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|Saturday, September 23, 2000, updated at 10:26(GMT+8)|
No More Free Email, China's ISPs Struggle to Make Ends MeetAbout a month ago, Beijing-headquartered Capital Online or 263.net decided to levy on some email accounts which the internet service provider (ISP) has been offering its clients free of charge.
Other Chinese ISPs followed suit, squeezing their free email accounts in the hope that the money garnered could offset their lofty expenses to a certain extent.
Now, there are altogether 65.1 million email accounts in China, of which 9 million are paid, accounting for 14 per cent. Most ISPs are trying out charged emails to test the water.
A recent survey by the Capital Online shows that more than 31 per cent of internet users said they would accept paid emails provided it can provide better services.
Paid email service emerged in China, as more and more customers are getting increasingly unsatisfied with freemail services. It is common complaints among freemail users that they often receive junk mails, while lose useful information.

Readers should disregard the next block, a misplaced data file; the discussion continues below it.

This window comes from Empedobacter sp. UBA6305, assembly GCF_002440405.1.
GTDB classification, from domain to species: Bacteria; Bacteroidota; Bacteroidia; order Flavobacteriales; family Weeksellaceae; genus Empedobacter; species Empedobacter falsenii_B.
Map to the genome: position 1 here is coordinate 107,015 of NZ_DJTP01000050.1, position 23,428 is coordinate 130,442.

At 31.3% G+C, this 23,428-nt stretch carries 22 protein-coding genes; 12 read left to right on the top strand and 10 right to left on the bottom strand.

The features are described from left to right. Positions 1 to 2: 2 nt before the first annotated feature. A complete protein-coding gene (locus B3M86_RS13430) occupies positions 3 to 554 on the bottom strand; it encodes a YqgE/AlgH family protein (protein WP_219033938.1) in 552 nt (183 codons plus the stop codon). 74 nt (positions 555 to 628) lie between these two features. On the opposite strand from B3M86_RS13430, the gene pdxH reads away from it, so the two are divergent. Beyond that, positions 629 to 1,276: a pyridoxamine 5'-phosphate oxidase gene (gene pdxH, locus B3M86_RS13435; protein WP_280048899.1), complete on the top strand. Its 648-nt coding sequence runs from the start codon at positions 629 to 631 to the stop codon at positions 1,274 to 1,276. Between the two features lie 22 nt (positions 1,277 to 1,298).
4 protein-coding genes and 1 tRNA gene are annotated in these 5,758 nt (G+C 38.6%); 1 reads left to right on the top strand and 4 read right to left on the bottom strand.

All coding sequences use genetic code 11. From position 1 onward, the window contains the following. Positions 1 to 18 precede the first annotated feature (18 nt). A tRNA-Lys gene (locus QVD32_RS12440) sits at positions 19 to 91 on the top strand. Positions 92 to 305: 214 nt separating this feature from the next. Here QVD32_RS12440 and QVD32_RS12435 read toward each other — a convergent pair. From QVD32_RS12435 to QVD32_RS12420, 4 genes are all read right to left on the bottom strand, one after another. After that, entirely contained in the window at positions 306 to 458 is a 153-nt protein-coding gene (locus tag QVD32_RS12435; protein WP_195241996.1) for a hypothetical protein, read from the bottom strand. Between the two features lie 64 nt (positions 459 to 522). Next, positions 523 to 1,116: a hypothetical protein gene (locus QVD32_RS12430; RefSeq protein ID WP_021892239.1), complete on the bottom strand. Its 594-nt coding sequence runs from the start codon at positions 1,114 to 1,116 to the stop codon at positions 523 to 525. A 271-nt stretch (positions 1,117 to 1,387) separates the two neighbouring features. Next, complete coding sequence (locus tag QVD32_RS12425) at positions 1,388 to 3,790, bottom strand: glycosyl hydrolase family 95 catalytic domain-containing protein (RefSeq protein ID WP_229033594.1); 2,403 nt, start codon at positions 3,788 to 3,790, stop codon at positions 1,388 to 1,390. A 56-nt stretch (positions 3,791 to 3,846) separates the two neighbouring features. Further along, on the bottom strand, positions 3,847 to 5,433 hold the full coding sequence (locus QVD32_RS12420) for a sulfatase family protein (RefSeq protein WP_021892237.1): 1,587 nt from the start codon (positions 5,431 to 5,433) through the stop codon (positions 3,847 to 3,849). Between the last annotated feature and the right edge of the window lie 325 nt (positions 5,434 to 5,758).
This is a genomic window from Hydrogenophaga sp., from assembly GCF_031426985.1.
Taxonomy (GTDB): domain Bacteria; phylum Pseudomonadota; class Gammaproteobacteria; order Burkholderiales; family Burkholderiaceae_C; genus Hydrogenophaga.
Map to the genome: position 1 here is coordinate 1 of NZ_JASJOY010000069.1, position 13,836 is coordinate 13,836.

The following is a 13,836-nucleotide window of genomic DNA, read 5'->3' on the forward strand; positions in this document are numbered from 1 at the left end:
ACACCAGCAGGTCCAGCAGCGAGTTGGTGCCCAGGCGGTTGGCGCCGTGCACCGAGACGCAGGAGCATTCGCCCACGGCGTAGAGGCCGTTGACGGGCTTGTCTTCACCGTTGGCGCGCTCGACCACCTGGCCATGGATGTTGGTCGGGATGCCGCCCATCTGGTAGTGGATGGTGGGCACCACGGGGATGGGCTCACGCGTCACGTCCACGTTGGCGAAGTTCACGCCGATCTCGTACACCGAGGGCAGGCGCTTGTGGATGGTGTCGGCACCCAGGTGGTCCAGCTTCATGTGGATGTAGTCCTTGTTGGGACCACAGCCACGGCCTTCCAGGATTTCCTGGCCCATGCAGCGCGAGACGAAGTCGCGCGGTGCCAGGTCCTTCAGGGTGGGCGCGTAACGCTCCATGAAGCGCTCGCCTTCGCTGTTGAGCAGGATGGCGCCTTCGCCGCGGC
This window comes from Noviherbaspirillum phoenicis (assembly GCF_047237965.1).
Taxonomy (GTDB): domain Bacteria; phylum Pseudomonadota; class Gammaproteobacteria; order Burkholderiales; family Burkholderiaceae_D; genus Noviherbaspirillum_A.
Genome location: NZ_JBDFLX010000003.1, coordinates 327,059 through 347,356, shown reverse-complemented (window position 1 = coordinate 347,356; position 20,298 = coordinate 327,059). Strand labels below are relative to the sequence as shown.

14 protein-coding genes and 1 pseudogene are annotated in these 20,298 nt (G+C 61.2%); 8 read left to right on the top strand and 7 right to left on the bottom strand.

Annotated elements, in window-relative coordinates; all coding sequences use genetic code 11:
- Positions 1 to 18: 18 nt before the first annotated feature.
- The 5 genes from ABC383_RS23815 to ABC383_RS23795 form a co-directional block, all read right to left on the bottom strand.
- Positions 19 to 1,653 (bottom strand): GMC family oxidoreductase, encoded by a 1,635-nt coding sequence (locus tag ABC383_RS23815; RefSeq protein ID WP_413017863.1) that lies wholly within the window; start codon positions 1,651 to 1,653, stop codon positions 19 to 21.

On the other hand, Chinese ISPs are finding themselves in financial and technical difficulty in providing freemail service to the users who are growing fast. It is estimated that an ISP has to pay 10 million yuan (US$1.20 million) for every 1 million freemail users every year.
Whether paid email service proves to be successful to the ISPs depends on two factors: the service they provide, and users' lingering fondness of free mail.
According to Gu Xin, sales manager of Capital Online, 263.net's charged email users have reached 100,000.
However, since freemail has been applied for years, more than half of the users are reluctant to pay the moderate amount of money -- about 15 yuan (US$1.81) per month for the service.
And, although ISPs have promised that paid users can get better services, some still question the technological advances of the ISPs, because paid users also complain loss of mails.
Experts said the emergence of paid email service can to some extent indicate China's ISPs begin to seek ways to make money, as they find it is hard to get more venture capital to keep business afloat. (Chinadaily.com.cn)
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